The Holcomb fire near Big Bear Lake burned for a second day, prompting fire officials to briefly evacuate an area northeast of Big Bear Lake. The fire has burned 1,200 acres in the San Bernardino National Forest, and was 10 percent contained last night, according to the U.S. Forest Service. The fire caused rolling power outages Tuesday afternoon as temperatures in the mountains reached into the upper 80s. Areas in the direct path of the smoke were under an advisory from the South Coast Air Quality Management District that conditions were unhealthy Tuesday.
A spot fire burning near Baldwin Lake Road picked up Tuesday afternoon and ran through an area dangerously close to homes causing an evacuation. Just over two hours after the evacuations began, the orders were lifted. The power failure closed the doors to many businesses in the Big Bear area, including gas stations. Other gas stations not affected by the power outage sold out of fuel and were forced to turn away customers. Highway 18 remains closed between the Mitsubishi Cement Plant and Delta Avenue near Baldwin Lake. Several forest roads are closed, as well as a section of the popular Pacific Crest Trail between Highway 18 and Van Duesen Canyon Road. The cause of the fire remains under investigation.


The new improv comedy troupe, The Baker’s Dozen, debuted to a sold-out house at Theatre 29 with overflow seating added. Reporter Rebecca Havely was there and offers kudos to the cast…
If you’ve been to see an improv comedy show you know it’s a blast; if you’ve never been its something you’ve got to experience. The Baker’s Dozen” is a newly formed improv comedy troupe at Theatre 29. Director Chris Fleischman held workshops and auditions to choose the 13 cast members that make up The Baker’s Dozen. He leads them through a series of theatre games and scenes with some suggestions from the audience thrown in, but basically it’s a show without a script. In the moment the actors create the story, characters and dialogue. This will make every performance completely unique, and once you’ve tried it you’ll want to come back again and again. Chris Fleischman is adept at leading the troupe and jumping in repeatedly as a cast member. The entire cast made the evening fun; standouts include Graham Cooley, who even threw in a few celebrity impressions; Korey Fleischman; Joseph Rego; Yvonna Mullen; Amy Fangmeyer; and Katie Fleischman. The cast also includes actors Cindy Daigneault, Cam D’Angeles, Lisa Goldberg, Cody Joseph, and Hope Spicer. Since every performance will be totally different you may as well plan to see them all before they sell out.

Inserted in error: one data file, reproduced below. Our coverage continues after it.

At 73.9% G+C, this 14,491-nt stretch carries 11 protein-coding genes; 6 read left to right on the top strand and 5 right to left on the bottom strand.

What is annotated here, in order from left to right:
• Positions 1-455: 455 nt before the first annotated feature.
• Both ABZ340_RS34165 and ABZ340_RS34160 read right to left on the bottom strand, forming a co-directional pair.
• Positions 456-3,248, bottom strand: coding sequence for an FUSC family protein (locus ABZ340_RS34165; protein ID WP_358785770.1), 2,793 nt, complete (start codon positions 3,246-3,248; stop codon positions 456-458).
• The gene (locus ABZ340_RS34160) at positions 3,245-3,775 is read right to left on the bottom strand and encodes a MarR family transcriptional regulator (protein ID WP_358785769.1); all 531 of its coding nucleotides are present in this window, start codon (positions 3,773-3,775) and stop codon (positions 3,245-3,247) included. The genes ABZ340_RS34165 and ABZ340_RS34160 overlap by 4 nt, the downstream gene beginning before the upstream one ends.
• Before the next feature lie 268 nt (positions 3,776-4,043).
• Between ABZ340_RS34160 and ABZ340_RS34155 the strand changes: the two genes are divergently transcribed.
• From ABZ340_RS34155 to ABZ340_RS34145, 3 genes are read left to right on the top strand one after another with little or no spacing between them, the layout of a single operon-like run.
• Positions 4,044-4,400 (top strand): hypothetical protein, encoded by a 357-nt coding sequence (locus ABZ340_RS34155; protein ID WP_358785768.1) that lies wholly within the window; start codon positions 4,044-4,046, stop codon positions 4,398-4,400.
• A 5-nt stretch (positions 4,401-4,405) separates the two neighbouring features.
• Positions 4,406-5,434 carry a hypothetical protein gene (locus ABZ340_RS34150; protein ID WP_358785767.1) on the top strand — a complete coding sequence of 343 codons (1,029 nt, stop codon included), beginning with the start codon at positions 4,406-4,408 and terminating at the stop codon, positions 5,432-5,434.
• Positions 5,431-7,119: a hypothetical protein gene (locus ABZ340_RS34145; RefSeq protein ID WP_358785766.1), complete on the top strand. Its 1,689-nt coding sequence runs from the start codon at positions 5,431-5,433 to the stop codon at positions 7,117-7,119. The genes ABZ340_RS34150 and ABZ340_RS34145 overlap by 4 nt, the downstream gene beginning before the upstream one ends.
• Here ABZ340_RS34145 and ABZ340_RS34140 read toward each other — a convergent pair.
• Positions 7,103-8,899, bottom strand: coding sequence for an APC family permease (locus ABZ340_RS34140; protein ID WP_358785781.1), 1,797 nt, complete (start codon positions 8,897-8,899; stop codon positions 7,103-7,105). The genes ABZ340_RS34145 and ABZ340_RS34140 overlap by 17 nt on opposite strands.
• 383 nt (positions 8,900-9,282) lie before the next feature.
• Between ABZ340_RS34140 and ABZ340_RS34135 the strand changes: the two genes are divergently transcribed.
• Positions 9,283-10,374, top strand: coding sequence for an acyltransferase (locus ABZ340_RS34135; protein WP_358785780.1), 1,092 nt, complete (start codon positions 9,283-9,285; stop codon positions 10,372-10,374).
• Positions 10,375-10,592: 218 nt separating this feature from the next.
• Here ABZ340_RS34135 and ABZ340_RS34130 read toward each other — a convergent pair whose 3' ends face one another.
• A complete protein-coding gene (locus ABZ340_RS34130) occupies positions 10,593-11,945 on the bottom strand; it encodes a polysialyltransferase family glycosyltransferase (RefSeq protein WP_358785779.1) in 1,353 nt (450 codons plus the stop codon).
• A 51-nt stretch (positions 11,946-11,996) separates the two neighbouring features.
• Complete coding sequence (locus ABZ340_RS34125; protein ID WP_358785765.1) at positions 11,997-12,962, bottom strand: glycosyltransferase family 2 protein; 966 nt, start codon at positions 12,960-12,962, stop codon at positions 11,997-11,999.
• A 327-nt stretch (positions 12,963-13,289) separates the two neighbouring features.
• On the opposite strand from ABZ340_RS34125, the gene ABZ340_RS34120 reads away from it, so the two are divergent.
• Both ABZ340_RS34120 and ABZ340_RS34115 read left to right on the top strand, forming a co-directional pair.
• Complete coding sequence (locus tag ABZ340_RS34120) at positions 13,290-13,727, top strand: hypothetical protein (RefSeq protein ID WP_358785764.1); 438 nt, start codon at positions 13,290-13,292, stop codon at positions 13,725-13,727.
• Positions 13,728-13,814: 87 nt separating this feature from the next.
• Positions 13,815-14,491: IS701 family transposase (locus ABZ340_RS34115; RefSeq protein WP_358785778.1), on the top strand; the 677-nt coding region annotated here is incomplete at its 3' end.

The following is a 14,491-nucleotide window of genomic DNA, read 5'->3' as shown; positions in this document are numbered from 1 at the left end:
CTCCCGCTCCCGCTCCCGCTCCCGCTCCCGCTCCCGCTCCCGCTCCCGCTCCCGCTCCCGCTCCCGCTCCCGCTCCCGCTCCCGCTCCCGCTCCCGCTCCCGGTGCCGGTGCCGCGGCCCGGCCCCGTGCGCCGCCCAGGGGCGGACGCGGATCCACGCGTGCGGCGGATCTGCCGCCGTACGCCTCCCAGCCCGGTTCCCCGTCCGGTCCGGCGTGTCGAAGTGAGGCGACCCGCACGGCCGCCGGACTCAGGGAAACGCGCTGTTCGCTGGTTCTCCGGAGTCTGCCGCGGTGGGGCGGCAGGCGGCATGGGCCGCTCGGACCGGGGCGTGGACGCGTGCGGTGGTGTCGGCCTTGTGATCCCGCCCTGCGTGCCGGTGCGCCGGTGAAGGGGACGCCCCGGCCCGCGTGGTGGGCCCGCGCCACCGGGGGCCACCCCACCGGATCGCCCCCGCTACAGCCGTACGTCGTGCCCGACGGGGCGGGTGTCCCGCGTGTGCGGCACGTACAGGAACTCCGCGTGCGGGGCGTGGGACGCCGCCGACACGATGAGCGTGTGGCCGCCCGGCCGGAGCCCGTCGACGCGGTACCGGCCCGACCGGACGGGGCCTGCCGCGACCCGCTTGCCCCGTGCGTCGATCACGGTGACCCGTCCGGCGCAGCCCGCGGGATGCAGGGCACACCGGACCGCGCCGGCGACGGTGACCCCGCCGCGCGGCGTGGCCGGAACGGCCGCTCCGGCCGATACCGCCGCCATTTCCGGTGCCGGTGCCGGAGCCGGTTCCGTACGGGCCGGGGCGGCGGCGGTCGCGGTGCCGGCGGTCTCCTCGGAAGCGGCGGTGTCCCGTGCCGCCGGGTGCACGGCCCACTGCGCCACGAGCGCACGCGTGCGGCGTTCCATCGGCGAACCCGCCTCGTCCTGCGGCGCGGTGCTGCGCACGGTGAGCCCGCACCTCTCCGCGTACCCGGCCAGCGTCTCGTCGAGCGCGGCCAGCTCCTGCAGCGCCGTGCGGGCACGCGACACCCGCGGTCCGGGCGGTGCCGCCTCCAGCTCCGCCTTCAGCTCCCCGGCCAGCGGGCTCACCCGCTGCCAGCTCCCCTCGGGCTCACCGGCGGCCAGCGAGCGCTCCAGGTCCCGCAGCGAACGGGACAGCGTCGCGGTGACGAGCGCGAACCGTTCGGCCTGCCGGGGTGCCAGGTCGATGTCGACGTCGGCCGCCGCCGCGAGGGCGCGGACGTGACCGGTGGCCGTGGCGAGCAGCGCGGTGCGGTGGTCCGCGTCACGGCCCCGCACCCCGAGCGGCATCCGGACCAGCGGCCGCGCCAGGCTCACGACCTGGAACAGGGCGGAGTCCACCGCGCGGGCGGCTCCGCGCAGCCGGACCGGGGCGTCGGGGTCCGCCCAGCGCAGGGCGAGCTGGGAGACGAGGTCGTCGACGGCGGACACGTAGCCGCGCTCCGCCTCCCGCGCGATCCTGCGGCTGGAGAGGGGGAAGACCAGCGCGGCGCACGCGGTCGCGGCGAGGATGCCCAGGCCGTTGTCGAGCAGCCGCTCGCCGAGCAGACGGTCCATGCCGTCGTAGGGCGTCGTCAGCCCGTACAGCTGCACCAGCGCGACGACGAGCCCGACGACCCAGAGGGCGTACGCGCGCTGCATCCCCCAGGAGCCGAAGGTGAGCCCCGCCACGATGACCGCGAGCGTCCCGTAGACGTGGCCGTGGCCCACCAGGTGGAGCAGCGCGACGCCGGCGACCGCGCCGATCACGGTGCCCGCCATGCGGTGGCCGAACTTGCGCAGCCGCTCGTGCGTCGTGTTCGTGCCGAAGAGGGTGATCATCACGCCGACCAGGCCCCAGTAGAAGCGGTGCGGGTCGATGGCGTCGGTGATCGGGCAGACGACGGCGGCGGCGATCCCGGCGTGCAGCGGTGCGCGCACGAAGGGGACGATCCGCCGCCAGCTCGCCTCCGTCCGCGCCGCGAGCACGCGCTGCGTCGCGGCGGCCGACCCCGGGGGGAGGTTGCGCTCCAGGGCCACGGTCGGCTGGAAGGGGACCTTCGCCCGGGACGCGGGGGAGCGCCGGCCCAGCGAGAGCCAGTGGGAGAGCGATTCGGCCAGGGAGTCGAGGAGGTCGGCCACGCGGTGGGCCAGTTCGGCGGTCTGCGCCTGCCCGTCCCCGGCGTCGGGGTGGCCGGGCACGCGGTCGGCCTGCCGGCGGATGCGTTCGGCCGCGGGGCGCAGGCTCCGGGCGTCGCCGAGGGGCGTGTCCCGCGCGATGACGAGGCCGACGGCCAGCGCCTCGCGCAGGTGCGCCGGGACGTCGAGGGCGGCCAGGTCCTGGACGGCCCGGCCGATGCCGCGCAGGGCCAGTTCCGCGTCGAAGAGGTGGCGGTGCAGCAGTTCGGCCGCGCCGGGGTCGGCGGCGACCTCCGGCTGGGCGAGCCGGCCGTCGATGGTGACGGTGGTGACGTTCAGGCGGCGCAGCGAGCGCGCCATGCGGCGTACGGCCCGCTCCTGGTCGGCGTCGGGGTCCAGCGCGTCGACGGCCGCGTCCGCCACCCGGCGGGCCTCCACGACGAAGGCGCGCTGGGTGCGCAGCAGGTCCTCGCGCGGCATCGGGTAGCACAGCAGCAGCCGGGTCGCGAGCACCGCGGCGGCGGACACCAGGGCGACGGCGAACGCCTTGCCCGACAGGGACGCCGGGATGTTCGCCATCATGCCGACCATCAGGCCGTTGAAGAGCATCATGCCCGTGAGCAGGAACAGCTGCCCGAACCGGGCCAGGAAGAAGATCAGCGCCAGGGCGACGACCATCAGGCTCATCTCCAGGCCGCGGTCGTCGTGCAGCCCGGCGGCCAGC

The next performance by The Baker’s Dozen is July 15, also August 12, September 23, October 28, November 11, and December 30. All performances will begin at 7 p.m. The performances are rated PG 13. Tickets are $10 each; military and seniors are $7; and students with ID are $5. Theatre 29 season ticket holders may attend one performance at no additional charge. For tickets visit theatre29.org or call the Theatre 29 box office at 760-361-4151.